Skip To Content
JEWISH. INDEPENDENT. NONPROFIT.

Support the Forward

Funded by readers like you DonateSubscribe
The Schmooze

Monday Music: Starting From Flamenco

“Ride,” the debut album from New York City-based band Caramelo, has global ambitions worthy of its name. The opening track, “The Girl is Gone,” sets the tone for the rest of the album when Jewish singer Sara Erde trades smooth fly-girl R&B vocals with flamenco artist Alfonso Cid. While Erde’s voice is immediate, alternating rapidly between English and Spanish, Cid’s is bombastic and distant.

Image by JP Sevillano

The twin voices suggest two different approaches to Latin American music. In Erde’s hands (and vocal chords) flamenco music is a starting point. She quickly shifts between stylized salsa swings and sounds (of course, there are many “ay, ay, ays”) and funky, bending R&B vocals that suggest she’s been studying Janelle Monáe and taking notes. She code-swaps smoothly, rhyming: “Que rico, the sugar in your soul / Despacito, the way you lose control.” Cid’s vocals are more traditional, creating distance linguistically, stylistically and in the mix, where we hear him in echoes and reverberations.

The eclectic approach works for Erde, who was born in a heavily Spanish-speaking part of Brooklyn and spent six years living in Seville, Spain. Because Erde embodies her different influences so effortlessly, sometimes the rest of the album has trouble keeping pace. This is particularly evident on tracks like “Brooklyn” and “Peligroso,” which attempt to incorporate Eastern European accordion riff clichés. These never rise above the level of pastiche, and one has to wonder if they were included to simply stuff the album with more sounds.

If Erde intended to borrow klezmer riffs to bring her own Jewish background into the mix, she missed an even better opportunity. Scholars have long suggested that flamenco itself has Jewish roots. They trace the “aaiee” of flamenco music back to the plaintive cries common to Jewish cantorial services. As the Inquisition stamped out public performances of sacred Jewish life, those cries became sublimated in a secular tradition closely linked to apostates, Muslims, nomads, and conversos. If Erde is aware of this history, she leaves it unspoken.

Still, on an album that lasts less than half an hour there are plenty of wonderful moments, including the aforementioned “Brooklyn.” It’s a slice of urbane New York cosmopolitan pop where Erde sings, raps and advises, “You love the life you live / You live the life you love / Everything you have in mind Jah will give.” With everything else going on, you might miss that these lyrics come from 1980s Jamaican dancehall and reggae artist Half Pint. That’s just the kind of album it is: blink and you’ll miss the fusion pop.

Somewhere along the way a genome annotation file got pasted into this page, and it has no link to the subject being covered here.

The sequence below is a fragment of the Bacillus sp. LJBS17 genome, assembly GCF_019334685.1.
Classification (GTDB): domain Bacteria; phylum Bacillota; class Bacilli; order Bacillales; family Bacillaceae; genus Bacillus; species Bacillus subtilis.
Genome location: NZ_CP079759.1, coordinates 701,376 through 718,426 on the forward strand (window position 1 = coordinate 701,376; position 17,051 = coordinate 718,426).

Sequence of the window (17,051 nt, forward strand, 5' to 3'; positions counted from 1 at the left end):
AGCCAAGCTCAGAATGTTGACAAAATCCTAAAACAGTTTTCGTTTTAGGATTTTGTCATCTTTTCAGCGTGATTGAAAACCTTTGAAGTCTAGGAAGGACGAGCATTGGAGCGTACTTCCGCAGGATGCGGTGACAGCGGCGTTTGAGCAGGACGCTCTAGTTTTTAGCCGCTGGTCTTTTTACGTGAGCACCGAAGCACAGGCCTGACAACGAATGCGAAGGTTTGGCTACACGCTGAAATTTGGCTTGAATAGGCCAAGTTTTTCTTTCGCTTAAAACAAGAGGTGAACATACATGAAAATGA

Watch a video for ‘The Girl is Gone’:

Engage

  • SHARE YOUR FEEDBACK

  • UPCOMING EVENT

    SKY & SCULPTURE

    Hybrid: Online and at the Marlene Meyerson JCC Manhattan

    Oct 2, 2022

    6:30 pm ET · 

    A Sukkah, IMKHA, created by artist Tobi Kahn, for the Marlene Meyerson JCC of Manhattan is an installation consisting of 13 interrelated sculpted painted wooden panels, constituting a single work of art. Join for a panel discussion with Rabbi Joanna Samuels, Chief Executive Director of the Marlene Meyerson JCC of Manhattan, Talya Zax, Innovation Editor of the Forward, and Tobi Kahn, Artist. Moderated by Mattie Kahn.

Republish This Story

Please read before republishing

We’re happy to make this story available to republish for free, unless it originated with JTA, Haaretz or another publication (as indicated on the article) and as long as you follow our guidelines. You must credit the Forward, retain our pixel and preserve our canonical link in Google search.  See our full guidelines for more information, and this guide for detail about canonical URLs.

To republish, copy the HTML by clicking on the yellow button to the right; it includes our tracking pixel, all paragraph styles and hyperlinks, the author byline and credit to the Forward. It does not include images; to avoid copyright violations, you must add them manually, following our guidelines. Please email us at [email protected], subject line “republish,” with any questions or to let us know what stories you’re picking up.

We don't support Internet Explorer

Please use Chrome, Safari, Firefox, or Edge to view this site.